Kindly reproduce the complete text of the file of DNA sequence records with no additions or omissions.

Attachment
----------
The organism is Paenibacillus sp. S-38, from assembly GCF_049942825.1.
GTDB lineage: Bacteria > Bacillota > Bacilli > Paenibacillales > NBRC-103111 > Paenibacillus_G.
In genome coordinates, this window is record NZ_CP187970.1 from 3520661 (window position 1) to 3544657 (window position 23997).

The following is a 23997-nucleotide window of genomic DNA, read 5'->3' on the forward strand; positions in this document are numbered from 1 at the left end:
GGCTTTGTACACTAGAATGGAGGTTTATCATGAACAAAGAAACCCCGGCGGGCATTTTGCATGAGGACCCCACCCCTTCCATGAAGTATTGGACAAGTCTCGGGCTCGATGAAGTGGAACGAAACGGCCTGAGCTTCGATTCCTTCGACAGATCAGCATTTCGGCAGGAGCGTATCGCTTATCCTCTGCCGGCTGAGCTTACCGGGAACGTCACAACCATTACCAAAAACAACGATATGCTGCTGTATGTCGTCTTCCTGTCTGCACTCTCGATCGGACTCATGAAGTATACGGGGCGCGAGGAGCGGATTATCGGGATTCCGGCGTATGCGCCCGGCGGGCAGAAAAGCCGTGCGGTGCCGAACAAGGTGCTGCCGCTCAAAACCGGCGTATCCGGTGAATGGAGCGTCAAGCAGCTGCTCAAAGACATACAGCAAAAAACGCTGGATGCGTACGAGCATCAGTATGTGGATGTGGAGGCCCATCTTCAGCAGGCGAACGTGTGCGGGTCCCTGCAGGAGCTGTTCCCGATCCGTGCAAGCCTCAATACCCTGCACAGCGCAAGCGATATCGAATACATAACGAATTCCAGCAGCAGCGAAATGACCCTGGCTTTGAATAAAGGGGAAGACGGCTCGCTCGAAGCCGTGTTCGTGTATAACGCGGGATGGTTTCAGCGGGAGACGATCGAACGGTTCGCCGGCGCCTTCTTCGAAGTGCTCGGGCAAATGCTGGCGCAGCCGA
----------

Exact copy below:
The organism is Paenibacillus sp. S-38, from assembly GCF_049942825.1.
GTDB lineage: Bacteria > Bacillota > Bacilli > Paenibacillales > NBRC-103111 > Paenibacillus_G.
In genome coordinates, this window is record NZ_CP187970.1 from 3520661 (window position 1) to 3544657 (window position 23997).

The following is a 23997-nucleotide window of genomic DNA, read 5'->3' on the forward strand; positions in this document are numbered from 1 at the left end:
GGCTTTGTACACTAGAATGGAGGTTTATCATGAACAAAGAAACCCCGGCGGGCATTTTGCATGAGGACCCCACCCCTTCCATGAAGTATTGGACAAGTCTCGGGCTCGATGAAGTGGAACGAAACGGCCTGAGCTTCGATTCCTTCGACAGATCAGCATTTCGGCAGGAGCGTATCGCTTATCCTCTGCCGGCTGAGCTTACCGGGAACGTCACAACCATTACCAAAAACAACGATATGCTGCTGTATGTCGTCTTCCTGTCTGCACTCTCGATCGGACTCATGAAGTATACGGGGCGCGAGGAGCGGATTATCGGGATTCCGGCGTATGCGCCCGGCGGGCAGAAAAGCCGTGCGGTGCCGAACAAGGTGCTGCCGCTCAAAACCGGCGTATCCGGTGAATGGAGCGTCAAGCAGCTGCTCAAAGACATACAGCAAAAAACGCTGGATGCGTACGAGCATCAGTATGTGGATGTGGAGGCCCATCTTCAGCAGGCGAACGTGTGCGGGTCCCTGCAGGAGCTGTTCCCGATCCGTGCAAGCCTCAATACCCTGCACAGCGCAAGCGATATCGAATACATAACGAATTCCAGCAGCAGCGAAATGACCCTGGCTTTGAATAAAGGGGAAGACGGCTCGCTCGAAGCCGTGTTCGTGTATAACGCGGGATGGTTTCAGCGGGAGACGATCGAACGGTTCGCCGGCGCCTTCTTCGAAGTGCTCGGGCAAATGCTGGCGCAGCCGA